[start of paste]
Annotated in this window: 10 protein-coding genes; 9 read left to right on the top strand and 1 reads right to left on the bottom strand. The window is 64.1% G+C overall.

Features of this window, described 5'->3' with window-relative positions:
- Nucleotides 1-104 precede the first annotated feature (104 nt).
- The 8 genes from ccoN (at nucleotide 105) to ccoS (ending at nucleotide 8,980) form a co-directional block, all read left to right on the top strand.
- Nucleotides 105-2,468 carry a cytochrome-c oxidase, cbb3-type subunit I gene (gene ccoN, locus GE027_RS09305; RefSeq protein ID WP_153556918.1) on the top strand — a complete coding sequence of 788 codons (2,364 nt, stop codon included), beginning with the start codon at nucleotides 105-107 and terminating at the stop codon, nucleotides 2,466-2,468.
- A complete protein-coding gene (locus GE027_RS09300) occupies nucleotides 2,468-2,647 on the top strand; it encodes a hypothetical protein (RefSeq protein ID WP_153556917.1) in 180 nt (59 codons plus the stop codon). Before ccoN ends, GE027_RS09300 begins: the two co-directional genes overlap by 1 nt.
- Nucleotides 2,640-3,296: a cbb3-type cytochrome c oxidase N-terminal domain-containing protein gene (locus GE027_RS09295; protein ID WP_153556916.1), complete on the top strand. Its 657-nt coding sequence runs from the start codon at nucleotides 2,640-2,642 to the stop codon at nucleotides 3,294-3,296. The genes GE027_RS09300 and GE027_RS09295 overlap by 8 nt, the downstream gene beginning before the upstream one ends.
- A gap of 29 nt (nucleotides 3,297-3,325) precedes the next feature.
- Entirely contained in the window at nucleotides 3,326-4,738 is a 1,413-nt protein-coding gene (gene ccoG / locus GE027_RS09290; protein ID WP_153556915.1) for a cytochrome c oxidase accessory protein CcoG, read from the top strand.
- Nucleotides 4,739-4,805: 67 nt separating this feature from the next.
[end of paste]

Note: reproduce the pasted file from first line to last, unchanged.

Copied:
Annotated in this window: 10 protein-coding genes; 9 read left to right on the top strand and 1 reads right to left on the bottom strand. The window is 64.1% G+C overall.

Features of this window, described 5'->3' with window-relative positions:
- Nucleotides 1-104 precede the first annotated feature (104 nt).
- The 8 genes from ccoN (at nucleotide 105) to ccoS (ending at nucleotide 8,980) form a co-directional block, all read left to right on the top strand.
- Nucleotides 105-2,468 carry a cytochrome-c oxidase, cbb3-type subunit I gene (gene ccoN, locus GE027_RS09305; RefSeq protein ID WP_153556918.1) on the top strand — a complete coding sequence of 788 codons (2,364 nt, stop codon included), beginning with the start codon at nucleotides 105-107 and terminating at the stop codon, nucleotides 2,466-2,468.
- A complete protein-coding gene (locus GE027_RS09300) occupies nucleotides 2,468-2,647 on the top strand; it encodes a hypothetical protein (RefSeq protein ID WP_153556917.1) in 180 nt (59 codons plus the stop codon). Before ccoN ends, GE027_RS09300 begins: the two co-directional genes overlap by 1 nt.
- Nucleotides 2,640-3,296: a cbb3-type cytochrome c oxidase N-terminal domain-containing protein gene (locus GE027_RS09295; protein ID WP_153556916.1), complete on the top strand. Its 657-nt coding sequence runs from the start codon at nucleotides 2,640-2,642 to the stop codon at nucleotides 3,294-3,296. The genes GE027_RS09300 and GE027_RS09295 overlap by 8 nt, the downstream gene beginning before the upstream one ends.
- A gap of 29 nt (nucleotides 3,297-3,325) precedes the next feature.
- Entirely contained in the window at nucleotides 3,326-4,738 is a 1,413-nt protein-coding gene (gene ccoG / locus GE027_RS09290; protein ID WP_153556915.1) for a cytochrome c oxidase accessory protein CcoG, read from the top strand.
- Nucleotides 4,739-4,805: 67 nt separating this feature from the next.